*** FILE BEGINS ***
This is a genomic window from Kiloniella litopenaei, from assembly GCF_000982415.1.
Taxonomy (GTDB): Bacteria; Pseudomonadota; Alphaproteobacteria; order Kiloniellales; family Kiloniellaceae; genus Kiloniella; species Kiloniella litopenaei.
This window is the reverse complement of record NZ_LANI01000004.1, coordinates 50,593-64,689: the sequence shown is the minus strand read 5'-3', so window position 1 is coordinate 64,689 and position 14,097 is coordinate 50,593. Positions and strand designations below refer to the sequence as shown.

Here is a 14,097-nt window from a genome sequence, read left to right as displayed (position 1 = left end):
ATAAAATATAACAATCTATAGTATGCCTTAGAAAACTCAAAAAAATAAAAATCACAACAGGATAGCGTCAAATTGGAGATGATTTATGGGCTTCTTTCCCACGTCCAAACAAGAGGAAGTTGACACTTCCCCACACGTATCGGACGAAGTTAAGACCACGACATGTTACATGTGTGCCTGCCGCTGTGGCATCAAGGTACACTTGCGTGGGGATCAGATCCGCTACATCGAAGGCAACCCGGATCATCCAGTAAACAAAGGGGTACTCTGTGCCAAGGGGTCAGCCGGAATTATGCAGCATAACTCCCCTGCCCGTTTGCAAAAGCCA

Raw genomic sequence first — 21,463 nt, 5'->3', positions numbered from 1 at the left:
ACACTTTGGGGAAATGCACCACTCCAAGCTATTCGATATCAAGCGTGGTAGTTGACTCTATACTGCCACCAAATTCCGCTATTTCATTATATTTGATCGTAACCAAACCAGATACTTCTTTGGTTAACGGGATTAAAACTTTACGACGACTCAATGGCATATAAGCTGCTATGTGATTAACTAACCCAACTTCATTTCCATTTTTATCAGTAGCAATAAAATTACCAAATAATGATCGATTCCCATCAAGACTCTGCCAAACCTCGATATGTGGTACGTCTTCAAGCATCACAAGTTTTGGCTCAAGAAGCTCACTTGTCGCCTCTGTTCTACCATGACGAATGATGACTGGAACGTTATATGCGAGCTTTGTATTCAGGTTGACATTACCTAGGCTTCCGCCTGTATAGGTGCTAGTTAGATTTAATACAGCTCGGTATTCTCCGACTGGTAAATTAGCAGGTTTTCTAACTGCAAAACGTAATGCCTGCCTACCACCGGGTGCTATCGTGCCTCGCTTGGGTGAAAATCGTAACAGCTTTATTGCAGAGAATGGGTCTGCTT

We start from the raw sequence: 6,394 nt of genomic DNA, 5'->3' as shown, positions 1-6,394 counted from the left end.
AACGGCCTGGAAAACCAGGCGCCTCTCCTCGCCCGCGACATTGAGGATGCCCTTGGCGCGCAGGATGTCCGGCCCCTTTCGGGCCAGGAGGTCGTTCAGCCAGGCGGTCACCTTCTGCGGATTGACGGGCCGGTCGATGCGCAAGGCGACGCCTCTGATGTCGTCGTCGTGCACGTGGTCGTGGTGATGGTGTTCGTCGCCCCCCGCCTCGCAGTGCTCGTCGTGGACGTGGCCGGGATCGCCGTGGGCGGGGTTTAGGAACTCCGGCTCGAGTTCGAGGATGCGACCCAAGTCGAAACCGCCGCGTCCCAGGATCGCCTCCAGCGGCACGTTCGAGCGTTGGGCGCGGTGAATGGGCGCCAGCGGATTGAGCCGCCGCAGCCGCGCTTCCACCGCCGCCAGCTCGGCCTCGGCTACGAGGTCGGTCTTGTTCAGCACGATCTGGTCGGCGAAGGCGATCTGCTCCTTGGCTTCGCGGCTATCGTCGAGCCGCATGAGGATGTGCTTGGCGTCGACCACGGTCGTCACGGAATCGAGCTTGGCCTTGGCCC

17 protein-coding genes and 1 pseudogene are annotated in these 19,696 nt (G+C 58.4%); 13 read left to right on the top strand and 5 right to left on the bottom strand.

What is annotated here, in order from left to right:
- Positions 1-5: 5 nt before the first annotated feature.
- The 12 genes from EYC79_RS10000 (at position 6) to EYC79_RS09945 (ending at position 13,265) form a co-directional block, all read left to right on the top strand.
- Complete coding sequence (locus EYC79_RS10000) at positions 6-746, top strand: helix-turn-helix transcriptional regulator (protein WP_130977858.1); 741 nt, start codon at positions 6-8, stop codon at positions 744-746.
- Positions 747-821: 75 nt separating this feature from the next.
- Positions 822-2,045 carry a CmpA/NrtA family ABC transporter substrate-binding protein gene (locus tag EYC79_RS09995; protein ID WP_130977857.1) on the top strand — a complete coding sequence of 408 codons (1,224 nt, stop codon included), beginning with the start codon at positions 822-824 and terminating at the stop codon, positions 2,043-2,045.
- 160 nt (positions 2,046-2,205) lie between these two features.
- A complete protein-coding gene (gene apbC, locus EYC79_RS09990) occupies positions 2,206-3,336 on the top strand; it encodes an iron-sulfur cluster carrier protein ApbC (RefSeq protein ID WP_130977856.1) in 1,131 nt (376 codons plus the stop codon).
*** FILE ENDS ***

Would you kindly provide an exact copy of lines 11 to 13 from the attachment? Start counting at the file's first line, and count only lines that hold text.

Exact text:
What is annotated here, in order from left to right:
- Positions 1-5: 5 nt before the first annotated feature.
- The 12 genes from EYC79_RS10000 (at position 6) to EYC79_RS09945 (ending at position 13,265) form a co-directional block, all read left to right on the top strand.